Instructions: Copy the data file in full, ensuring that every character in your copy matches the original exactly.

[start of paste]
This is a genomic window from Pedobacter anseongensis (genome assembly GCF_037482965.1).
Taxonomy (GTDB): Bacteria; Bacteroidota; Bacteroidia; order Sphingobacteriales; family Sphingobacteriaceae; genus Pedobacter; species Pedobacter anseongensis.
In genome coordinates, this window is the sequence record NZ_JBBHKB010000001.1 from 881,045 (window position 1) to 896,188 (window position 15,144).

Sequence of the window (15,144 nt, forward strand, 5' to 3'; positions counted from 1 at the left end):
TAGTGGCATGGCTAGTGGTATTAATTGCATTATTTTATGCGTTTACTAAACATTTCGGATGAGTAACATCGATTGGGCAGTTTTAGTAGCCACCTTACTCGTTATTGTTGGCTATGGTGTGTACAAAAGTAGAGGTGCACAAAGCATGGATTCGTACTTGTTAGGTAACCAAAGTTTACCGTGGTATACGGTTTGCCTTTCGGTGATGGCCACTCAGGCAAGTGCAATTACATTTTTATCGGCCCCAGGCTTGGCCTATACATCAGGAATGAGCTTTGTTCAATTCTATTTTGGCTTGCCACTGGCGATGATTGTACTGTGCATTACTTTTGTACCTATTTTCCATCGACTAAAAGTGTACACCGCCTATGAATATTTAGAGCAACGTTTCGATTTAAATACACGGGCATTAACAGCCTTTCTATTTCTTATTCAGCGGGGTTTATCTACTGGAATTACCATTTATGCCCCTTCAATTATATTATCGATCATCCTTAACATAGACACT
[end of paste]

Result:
This is a genomic window from Pedobacter anseongensis (genome assembly GCF_037482965.1).
Taxonomy (GTDB): Bacteria; Bacteroidota; Bacteroidia; order Sphingobacteriales; family Sphingobacteriaceae; genus Pedobacter; species Pedobacter anseongensis.
In genome coordinates, this window is the sequence record NZ_JBBHKB010000001.1 from 881,045 (window position 1) to 896,188 (window position 15,144).

Sequence of the window (15,144 nt, forward strand, 5' to 3'; positions counted from 1 at the left end):
TAGTGGCATGGCTAGTGGTATTAATTGCATTATTTTATGCGTTTACTAAACATTTCGGATGAGTAACATCGATTGGGCAGTTTTAGTAGCCACCTTACTCGTTATTGTTGGCTATGGTGTGTACAAAAGTAGAGGTGCACAAAGCATGGATTCGTACTTGTTAGGTAACCAAAGTTTACCGTGGTATACGGTTTGCCTTTCGGTGATGGCCACTCAGGCAAGTGCAATTACATTTTTATCGGCCCCAGGCTTGGCCTATACATCAGGAATGAGCTTTGTTCAATTCTATTTTGGCTTGCCACTGGCGATGATTGTACTGTGCATTACTTTTGTACCTATTTTCCATCGACTAAAAGTGTACACCGCCTATGAATATTTAGAGCAACGTTTCGATTTAAATACACGGGCATTAACAGCCTTTCTATTTCTTATTCAGCGGGGTTTATCTACTGGAATTACCATTTATGCCCCTTCAATTATATTATCGATCATCCTTAACATAGACACT